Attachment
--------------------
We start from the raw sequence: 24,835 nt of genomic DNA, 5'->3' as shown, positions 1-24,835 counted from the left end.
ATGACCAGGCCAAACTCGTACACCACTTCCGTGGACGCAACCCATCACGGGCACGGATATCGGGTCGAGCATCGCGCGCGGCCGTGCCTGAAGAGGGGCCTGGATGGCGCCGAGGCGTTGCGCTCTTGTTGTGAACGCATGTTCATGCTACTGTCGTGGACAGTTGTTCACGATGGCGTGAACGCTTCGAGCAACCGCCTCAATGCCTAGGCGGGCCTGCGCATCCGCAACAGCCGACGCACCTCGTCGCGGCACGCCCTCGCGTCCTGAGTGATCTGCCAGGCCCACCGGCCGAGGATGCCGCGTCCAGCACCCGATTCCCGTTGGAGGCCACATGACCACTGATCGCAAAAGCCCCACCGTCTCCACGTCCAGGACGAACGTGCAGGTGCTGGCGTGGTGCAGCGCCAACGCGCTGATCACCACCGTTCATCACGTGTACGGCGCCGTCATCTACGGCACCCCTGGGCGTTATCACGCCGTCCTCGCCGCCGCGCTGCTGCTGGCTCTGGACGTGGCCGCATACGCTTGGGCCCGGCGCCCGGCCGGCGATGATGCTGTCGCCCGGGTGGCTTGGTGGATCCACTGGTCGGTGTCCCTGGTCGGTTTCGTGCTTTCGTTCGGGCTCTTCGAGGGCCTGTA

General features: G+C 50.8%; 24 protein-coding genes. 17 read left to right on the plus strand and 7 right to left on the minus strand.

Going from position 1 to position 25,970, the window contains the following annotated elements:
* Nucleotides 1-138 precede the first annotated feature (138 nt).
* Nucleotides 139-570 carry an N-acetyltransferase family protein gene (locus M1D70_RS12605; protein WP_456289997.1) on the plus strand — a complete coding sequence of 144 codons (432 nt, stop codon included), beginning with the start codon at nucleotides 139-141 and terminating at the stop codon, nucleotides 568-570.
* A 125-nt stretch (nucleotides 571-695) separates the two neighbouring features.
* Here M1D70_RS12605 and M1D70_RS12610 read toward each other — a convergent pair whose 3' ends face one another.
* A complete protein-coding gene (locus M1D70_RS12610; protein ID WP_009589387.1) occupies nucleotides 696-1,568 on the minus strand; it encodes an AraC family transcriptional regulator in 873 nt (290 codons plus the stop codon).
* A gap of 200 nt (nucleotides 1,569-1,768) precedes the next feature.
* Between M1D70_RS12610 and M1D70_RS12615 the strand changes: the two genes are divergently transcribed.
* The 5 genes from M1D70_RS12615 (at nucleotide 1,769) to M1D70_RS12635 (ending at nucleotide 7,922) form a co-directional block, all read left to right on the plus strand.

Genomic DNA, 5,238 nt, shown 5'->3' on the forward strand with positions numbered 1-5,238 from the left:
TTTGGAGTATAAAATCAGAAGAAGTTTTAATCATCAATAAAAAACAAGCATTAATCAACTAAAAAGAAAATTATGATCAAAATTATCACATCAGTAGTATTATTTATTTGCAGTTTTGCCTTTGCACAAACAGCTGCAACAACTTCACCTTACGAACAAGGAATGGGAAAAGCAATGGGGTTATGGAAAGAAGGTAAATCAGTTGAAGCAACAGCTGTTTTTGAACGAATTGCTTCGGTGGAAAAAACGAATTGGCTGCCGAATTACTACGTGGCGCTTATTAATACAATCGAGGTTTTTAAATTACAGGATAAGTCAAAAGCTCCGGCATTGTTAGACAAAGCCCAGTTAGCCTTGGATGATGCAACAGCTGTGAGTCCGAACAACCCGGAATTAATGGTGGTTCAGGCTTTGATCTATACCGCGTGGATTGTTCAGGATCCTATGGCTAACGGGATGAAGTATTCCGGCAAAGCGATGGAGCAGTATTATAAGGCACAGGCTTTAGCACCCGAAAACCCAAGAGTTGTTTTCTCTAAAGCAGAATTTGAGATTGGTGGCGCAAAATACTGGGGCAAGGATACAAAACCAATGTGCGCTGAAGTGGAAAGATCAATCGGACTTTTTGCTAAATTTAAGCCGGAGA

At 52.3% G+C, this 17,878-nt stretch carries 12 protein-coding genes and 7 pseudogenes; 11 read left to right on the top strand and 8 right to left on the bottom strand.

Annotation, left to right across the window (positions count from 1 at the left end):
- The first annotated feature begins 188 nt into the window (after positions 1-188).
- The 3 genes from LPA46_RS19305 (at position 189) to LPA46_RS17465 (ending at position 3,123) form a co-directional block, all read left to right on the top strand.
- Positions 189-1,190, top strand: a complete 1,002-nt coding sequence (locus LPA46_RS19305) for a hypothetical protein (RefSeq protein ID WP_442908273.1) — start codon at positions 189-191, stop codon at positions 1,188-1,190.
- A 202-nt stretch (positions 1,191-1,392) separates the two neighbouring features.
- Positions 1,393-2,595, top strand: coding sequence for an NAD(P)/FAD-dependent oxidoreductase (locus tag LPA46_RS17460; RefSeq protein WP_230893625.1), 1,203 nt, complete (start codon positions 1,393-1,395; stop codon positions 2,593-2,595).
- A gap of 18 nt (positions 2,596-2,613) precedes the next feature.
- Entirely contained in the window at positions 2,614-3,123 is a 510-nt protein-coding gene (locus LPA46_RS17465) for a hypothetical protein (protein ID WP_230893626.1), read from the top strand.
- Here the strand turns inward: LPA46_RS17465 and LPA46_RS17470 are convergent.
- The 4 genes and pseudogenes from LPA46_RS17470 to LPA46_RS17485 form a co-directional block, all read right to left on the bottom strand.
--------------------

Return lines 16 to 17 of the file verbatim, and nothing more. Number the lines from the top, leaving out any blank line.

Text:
Annotation, left to right across the window (positions count from 1 at the left end):
- The first annotated feature begins 188 nt into the window (after positions 1-188).